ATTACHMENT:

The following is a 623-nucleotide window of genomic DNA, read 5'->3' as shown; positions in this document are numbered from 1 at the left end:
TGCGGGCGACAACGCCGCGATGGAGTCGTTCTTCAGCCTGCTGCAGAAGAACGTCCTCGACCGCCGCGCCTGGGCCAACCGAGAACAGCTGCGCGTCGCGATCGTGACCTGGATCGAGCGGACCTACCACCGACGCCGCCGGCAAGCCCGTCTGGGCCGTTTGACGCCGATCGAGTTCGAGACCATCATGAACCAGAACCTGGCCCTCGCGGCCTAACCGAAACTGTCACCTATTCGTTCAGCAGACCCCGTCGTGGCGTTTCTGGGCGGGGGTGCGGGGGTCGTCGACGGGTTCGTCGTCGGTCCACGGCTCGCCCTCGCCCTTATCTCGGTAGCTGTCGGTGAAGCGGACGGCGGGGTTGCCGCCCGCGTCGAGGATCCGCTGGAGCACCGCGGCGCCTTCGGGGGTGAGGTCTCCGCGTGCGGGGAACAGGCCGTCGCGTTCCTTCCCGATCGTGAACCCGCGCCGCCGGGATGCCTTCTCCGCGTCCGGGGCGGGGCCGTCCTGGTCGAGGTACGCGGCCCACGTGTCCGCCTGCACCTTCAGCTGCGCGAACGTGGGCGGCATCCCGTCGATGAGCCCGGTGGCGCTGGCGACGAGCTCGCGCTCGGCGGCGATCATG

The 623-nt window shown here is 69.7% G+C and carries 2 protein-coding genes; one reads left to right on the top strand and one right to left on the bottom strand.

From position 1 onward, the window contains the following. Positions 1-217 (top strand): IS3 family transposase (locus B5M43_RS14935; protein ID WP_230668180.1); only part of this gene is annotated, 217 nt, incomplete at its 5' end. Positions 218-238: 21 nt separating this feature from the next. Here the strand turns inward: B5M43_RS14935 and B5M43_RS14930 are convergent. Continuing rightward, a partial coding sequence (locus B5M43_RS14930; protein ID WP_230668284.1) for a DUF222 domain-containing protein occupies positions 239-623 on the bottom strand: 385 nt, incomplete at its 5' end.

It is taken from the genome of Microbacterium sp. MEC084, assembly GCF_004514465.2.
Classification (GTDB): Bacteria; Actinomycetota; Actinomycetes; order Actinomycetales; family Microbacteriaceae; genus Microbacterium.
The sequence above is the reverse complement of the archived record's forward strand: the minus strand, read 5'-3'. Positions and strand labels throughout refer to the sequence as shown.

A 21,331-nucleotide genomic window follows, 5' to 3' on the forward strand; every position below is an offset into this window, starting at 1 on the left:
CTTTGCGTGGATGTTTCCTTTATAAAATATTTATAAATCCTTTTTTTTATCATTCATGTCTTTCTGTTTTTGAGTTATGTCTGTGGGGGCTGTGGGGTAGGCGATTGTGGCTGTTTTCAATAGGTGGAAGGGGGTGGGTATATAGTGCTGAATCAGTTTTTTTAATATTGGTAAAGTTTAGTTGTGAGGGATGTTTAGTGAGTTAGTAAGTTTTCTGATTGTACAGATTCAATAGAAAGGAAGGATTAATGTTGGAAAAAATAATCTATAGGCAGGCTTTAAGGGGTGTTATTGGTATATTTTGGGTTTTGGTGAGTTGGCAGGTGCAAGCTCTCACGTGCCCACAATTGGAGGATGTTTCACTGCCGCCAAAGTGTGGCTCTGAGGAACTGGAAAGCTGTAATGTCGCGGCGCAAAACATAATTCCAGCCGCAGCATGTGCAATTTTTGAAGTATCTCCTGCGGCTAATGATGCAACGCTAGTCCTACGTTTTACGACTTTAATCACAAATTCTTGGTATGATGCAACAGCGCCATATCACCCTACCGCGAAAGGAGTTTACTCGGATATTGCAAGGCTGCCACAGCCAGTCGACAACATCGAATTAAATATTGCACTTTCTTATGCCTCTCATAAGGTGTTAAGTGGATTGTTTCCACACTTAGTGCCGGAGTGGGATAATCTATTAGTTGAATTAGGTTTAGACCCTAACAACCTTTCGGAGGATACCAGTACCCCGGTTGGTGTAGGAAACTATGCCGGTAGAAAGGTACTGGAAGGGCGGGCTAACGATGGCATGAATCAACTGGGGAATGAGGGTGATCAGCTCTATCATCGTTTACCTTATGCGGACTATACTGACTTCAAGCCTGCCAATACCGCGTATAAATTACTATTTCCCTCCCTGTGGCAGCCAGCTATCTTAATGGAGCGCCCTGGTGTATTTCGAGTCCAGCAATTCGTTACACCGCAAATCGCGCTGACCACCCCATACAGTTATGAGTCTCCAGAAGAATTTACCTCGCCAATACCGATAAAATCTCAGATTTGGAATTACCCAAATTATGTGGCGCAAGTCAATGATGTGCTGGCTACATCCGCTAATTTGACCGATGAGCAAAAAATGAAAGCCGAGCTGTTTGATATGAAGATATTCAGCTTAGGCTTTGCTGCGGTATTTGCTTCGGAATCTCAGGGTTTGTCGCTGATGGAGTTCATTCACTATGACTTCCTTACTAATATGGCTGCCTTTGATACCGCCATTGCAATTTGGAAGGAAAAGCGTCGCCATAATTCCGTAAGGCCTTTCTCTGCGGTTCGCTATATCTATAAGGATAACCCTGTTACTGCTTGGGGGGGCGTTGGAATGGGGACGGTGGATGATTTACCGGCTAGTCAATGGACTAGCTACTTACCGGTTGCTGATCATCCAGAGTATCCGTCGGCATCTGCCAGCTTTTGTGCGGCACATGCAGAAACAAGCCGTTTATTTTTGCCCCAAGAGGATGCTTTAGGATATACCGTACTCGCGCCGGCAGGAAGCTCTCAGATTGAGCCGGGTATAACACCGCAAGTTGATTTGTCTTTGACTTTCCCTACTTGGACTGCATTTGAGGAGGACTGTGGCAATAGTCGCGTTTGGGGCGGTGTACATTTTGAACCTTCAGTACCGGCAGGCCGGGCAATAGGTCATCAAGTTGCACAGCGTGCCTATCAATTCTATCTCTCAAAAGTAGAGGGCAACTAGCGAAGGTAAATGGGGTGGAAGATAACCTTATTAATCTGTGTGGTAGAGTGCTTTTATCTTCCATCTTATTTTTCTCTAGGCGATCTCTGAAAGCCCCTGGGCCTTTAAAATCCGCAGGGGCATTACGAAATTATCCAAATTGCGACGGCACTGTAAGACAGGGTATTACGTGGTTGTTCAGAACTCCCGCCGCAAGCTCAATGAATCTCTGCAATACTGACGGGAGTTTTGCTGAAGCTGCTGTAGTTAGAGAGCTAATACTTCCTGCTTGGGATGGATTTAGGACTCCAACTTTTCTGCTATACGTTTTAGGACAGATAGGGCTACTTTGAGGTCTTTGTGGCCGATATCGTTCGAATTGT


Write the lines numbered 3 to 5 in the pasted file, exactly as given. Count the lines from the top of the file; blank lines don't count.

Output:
The 623-nt window shown here is 69.7% G+C and carries 2 protein-coding genes; one reads left to right on the top strand and one right to left on the bottom strand.

From position 1 onward, the window contains the following. Positions 1-217 (top strand): IS3 family transposase (locus B5M43_RS14935; protein ID WP_230668180.1); only part of this gene is annotated, 217 nt, incomplete at its 5' end. Positions 218-238: 21 nt separating this feature from the next. Here the strand turns inward: B5M43_RS14935 and B5M43_RS14930 are convergent. Continuing rightward, a partial coding sequence (locus B5M43_RS14930; protein ID WP_230668284.1) for a DUF222 domain-containing protein occupies positions 239-623 on the bottom strand: 385 nt, incomplete at its 5' end.

It is taken from the genome of Microbacterium sp. MEC084, assembly GCF_004514465.2.